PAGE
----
ted to releasing our new
name and vision for cam-
pus involvement in the near
future."
James K. Angell, who
graduated fromtheUniversi-
ty in 1945, said he had hardly
heard of the organization
before the men approached
him and asked him to release
the name.
"I didn't realize my great
grandfather had any relation
to this organization," Angell
said. "I'd never read that. I
read the book about him but
I don't remember that being
brought up."
The younger Angell never
met his great grandfather,
who died in 1916 and served
as president of the Univer-
sity from 1871 to 1909.
He is also the namesake
of Angell Hall.
The society already uses
the Angell family name for
some of its secret members,
who are called Honorary
Angells.

Prof who led peace
movement dies at 95

"This has been the place where kids have had their first drink,
their first everything,"
- Jones House President Ali Thompson

Anatol Rapoport
helped plan first
teach-ins
By TARYN HARTMAN
DailyStaffReporter
Anatol Rapoport, one of
the leaders of the peace move-
ment on campus in the 1960s,
died in Toronto on Jan. 20. He
was 95.
Rapoport, a former profes-
sor of mathematical biology in
the Medical School's Mental

Health Research Institute,
helped plan the University's
first teach-in protest against
the Vietnam War.
The protest was one of the
first of its kind nationwide,
said his former colleague
J. David Singer, a professor
emeritus of political science.
Faculty members decided
to hold a teach-in rather than
go on strike in protest. They
wanted to make a statement
without forcing the Univer-
sity to close, Singer said.
Rapoport also helped create
a "Peacemobile" that traveled

the Ann Arbor area distribut-
ing pamphlets, said Anthony
Rapoporthis son.
"Our house was a center for
anti-war activity," Rapoport
said.
Rapoport said his father's
ideas helped unite University
students and faculty around
a common goal and erased
the generational gap between
them. Anatol Rapoport was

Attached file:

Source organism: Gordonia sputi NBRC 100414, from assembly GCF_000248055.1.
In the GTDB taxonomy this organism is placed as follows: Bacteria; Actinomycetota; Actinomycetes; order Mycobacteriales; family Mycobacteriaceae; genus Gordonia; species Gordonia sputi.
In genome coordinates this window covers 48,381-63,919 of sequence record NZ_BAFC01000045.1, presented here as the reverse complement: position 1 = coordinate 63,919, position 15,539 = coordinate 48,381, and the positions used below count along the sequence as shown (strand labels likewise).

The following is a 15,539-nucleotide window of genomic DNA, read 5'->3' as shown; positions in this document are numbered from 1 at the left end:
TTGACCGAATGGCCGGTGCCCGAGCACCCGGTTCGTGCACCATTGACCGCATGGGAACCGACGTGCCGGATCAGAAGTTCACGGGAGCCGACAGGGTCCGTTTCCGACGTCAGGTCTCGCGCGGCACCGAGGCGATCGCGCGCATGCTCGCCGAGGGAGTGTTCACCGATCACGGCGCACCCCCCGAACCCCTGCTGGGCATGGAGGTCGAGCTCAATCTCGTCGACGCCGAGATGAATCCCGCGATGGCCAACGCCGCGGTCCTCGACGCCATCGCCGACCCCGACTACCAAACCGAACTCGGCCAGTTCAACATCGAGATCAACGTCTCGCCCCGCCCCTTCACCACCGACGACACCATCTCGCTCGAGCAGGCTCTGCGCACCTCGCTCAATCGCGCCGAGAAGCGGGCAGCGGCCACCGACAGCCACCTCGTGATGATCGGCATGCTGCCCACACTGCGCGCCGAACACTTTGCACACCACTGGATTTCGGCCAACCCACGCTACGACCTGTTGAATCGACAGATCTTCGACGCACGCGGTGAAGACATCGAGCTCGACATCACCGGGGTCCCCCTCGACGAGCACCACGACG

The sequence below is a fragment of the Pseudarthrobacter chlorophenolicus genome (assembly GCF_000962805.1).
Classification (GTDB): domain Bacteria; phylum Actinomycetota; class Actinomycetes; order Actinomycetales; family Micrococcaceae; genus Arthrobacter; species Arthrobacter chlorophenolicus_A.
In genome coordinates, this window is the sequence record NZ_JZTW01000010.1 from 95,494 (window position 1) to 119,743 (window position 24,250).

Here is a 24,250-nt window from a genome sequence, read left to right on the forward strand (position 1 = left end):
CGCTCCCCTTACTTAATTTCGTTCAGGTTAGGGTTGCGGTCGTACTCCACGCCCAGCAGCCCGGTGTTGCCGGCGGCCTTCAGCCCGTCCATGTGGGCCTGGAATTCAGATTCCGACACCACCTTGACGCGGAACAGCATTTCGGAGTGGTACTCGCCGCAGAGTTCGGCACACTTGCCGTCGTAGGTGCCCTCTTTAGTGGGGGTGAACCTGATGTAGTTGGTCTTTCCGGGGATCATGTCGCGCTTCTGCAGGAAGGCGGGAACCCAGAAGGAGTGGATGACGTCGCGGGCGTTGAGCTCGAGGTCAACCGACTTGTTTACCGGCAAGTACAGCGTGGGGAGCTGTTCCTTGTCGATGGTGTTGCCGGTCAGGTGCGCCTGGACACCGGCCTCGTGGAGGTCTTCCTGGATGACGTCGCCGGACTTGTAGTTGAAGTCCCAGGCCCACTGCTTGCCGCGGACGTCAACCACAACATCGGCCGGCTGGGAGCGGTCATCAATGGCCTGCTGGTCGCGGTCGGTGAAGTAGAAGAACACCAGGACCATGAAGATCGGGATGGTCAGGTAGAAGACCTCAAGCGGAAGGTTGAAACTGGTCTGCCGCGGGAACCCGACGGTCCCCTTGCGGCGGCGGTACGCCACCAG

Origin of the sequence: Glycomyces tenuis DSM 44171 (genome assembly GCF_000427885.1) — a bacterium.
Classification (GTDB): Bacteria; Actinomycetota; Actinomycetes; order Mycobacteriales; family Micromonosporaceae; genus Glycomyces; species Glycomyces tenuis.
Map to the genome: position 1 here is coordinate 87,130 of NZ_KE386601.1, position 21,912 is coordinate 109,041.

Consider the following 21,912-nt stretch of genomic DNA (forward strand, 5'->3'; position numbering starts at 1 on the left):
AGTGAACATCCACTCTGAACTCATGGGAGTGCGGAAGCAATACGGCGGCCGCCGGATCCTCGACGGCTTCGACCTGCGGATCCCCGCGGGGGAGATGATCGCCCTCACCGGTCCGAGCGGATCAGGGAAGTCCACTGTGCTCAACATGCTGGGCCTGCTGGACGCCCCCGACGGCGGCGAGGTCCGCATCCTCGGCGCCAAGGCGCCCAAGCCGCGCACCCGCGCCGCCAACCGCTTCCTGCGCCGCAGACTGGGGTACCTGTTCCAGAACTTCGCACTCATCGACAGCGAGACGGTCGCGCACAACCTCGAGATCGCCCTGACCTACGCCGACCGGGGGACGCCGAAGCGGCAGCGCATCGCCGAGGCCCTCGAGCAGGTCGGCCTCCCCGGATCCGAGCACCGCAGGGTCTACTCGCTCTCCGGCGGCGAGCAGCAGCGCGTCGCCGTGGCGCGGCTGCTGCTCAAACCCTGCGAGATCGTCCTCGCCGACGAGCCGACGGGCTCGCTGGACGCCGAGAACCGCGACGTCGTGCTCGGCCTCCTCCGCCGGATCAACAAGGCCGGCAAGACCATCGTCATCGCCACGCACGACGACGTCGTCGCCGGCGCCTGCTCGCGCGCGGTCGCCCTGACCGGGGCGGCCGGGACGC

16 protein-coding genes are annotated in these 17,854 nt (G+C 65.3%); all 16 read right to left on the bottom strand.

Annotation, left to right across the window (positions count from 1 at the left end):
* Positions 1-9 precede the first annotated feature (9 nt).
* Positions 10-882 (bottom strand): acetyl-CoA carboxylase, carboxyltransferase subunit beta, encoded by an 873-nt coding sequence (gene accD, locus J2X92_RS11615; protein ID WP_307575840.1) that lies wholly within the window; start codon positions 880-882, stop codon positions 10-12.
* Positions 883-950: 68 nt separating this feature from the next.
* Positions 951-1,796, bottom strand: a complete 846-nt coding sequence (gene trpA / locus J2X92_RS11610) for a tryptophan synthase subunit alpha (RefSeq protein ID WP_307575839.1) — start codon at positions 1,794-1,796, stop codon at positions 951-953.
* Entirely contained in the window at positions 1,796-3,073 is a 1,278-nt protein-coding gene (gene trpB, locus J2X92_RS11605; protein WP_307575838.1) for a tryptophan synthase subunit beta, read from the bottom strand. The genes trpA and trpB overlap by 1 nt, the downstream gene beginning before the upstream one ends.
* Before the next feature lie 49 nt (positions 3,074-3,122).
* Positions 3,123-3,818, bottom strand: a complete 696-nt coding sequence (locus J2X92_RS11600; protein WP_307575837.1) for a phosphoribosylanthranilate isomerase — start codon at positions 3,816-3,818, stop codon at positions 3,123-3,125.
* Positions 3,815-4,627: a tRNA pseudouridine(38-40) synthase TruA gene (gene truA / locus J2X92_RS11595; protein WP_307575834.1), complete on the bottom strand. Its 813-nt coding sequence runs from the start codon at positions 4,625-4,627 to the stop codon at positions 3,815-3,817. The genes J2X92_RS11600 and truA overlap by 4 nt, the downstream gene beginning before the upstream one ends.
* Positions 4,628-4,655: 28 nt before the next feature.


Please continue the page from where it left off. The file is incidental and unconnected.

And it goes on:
discouraged that his efforts at
the University didn't seem to
have an impact on the govern-
ment's policy, Anthony Rapo-
See RAPOPORT, page 7

SNAKE BYTES

A damaged wall inside the Jones House, an I nter-Cooperative Council co-op. After years of a reputation of theft, wild parties and
other assorted vices, the ICC will renovate the house and reopen it as housing for graduate students in September.
Rowdy co-op to be revamped

By MICHAEL COULTER
Daily StaffReporter
The co-op commonly known as
the Joint' House stands half-empty.
Its is scarred with the reminders of
parties past. On a crooked ceiling
fan, a single light bulb burns as the
building waits for remodeling.
The Jones House - two connect-
ed houses occupying 917 and 923 S.
Forest Ave. - will undergo repairs
over the summer to become central
campus's first co-op for graduate

students when it reopens in Septem-
ber.
Travis Jones, president of the
Inter-Cooperative Council, which
manages campus co-ops, said the
building has caused trouble for six or
seven years in the form of wild par-
ties, property damage, theft, vacant
rooms and what Jones called "illegal
transactions."
Engineering' junior Ali Thomp-
son, president of Jones House, said it
is known for its rowdy parties with
eight bands and eight kegs.

"This 'has been the place where
kids have had their first drink, their
first everything," Thompson said.
Many Jones House residents have
been evicted in recent years because
of illegal activity, Thompson said.
The house can hold 46 people, but
currently only 24 people live there.
Until recently, squatters inhabited
some of the empty rooms.
In 2003, the ICC decided to take
action against Jones House.
The council put the house on
See TUITION, page 7

Research engineer Malik Hansen controls the OmniTread OT-4 through a hole at the University's Mobile
Robotics Lab in the Computer Science and Engineering Building yesterday. The robot is a highly maneuver-
able machine capable of negotiating rugged terrain and urban obstacles. Possible applications for this type
of robot technology include surveillance as well as search and rescue.

TODAY'S HI: 30
WEATHER LO24

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INDEX NEWS.,.........
Vol.CXVI, No.84 SUDOK ................
@2007 The Michigan Daily
michiaandailv.com O PIN ION.

. 2 ARTS.....2A .RT................... 5
................3 CLA SSIFIED ...................... 6
.................4 SPORTS ..................8